Intense Observation

I’m flying home from a trip, and the woman beside me discusses her profession. She’s a criminal investigator who has become an expert in observation. She’s highly trained to notice patterns and inconsistencies in a person’s mannerisms. She’s also trained to gather incredible amounts of personal information about a person within a few seconds of meeting them.

Within a few seconds!

“For example,” she tells me. “I can tell you many things about you just by the kind of purse you carry, your glasses, your nails, your body posture, and your hand gestures.”

She tells me that I’m trustworthy, organized, confident, and warm.

“How did you know that?” I ask her.

“You touch people when you talk to them. You touched me on my elbow and then on my arm while you were talking. That tells me you are comfortable with yourself and with others right away. You are someone with great interpersonal skills.”

Then, since we have two hours left on the flight, she trains me in the fine art of detecting a lie. She remembers every thing I’ve said to her and the way in which I communicated information to her. She points out my verbal patterns and mannerisms. She explains that when someone is lying, they simply break the established pattern somehow. “I’m always looking for an inconsistency or a break in a pattern when I’m investigating a witness.”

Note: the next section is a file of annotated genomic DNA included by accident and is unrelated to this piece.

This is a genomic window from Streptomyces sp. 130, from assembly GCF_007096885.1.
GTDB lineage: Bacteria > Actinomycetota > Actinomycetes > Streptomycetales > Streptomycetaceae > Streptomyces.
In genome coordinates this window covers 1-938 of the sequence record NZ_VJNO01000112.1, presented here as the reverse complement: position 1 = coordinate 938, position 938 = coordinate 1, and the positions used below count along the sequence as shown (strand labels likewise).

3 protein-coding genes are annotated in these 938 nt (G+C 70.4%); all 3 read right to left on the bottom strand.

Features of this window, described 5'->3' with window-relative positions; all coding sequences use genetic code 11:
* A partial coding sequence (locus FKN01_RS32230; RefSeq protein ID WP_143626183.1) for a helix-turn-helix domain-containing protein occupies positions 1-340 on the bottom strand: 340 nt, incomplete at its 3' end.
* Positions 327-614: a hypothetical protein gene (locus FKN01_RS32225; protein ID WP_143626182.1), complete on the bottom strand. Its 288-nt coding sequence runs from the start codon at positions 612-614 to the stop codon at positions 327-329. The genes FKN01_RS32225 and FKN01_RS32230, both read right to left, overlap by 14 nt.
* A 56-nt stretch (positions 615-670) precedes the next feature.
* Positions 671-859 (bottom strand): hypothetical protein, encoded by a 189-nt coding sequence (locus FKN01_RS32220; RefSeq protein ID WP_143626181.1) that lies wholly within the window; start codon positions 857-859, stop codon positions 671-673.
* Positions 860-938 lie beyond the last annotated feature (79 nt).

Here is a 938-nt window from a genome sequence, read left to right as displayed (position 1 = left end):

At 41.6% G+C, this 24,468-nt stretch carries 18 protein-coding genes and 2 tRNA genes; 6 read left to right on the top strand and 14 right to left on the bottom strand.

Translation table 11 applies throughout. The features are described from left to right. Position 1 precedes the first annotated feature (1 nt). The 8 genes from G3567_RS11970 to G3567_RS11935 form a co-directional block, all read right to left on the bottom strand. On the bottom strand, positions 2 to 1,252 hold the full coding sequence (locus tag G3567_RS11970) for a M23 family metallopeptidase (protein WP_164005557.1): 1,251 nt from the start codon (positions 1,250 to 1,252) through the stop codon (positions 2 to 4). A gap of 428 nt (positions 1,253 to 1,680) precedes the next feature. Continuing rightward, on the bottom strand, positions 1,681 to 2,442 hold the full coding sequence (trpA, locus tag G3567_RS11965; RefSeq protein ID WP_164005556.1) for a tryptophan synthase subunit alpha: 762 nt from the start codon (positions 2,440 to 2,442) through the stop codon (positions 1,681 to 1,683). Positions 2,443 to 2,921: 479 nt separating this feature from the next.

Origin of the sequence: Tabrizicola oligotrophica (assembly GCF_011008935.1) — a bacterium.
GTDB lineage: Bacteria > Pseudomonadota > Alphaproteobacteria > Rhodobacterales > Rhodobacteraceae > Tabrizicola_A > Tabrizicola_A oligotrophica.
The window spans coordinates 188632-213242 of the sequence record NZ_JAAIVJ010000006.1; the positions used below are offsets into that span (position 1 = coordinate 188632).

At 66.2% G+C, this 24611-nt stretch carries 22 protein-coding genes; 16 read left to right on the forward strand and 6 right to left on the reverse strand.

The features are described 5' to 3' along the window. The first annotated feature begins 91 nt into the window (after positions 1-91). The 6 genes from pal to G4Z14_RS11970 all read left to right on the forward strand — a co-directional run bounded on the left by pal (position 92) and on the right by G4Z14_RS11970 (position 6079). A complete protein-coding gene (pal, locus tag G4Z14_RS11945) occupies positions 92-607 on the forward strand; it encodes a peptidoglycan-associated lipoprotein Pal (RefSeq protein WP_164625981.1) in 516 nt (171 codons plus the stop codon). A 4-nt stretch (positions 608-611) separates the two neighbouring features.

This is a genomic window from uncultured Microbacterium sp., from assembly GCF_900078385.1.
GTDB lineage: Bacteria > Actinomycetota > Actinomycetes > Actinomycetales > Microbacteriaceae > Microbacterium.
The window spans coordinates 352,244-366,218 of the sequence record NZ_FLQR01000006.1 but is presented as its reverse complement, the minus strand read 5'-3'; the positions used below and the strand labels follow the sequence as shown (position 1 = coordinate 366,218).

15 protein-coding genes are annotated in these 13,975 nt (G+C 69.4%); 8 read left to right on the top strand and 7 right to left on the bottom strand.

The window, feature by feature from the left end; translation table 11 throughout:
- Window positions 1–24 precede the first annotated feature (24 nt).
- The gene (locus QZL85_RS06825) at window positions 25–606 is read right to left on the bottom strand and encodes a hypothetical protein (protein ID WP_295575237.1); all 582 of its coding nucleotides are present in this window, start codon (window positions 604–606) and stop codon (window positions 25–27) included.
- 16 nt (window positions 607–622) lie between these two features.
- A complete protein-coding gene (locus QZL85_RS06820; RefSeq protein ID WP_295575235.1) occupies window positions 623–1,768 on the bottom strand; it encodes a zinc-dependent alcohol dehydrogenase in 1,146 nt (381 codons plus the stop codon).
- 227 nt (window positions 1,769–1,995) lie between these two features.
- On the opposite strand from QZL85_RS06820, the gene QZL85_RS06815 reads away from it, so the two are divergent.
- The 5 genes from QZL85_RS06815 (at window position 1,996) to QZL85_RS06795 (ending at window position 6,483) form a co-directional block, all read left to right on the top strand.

She lets me practice on her, and I’m able to detect subtle lies by her change in tone, posture, or sentence patterns.

Then, she tells me that criminal minds know how to quickly find vulnerabilities in people, and they manipulate people based on what they feel most insecure about. I think of my own insecurities and pray that God strengthens me against any kind of manipulation.

As our plane nears our destination, I comment that I wonder what life must be like for her to be trained in such intense, alert observation. All day long, she intensely observes. That’s her whole life; it’s just how she lives. She’s reading everything in her environment all the time. Everything means something. Everything contributes important information for her.

“It’s fun!” she says. “I love it! I learn so much!”

I’m suddenly observing everything I can and learning more than I thought I ever could about people. The criminal investigator says goodbye, and I suddenly wish I could go back to school and learn a whole new field. I want to see the details of my world as contributing important information. I feel more alive and more present. I feel so curious and awake, even after the longest day of travel.


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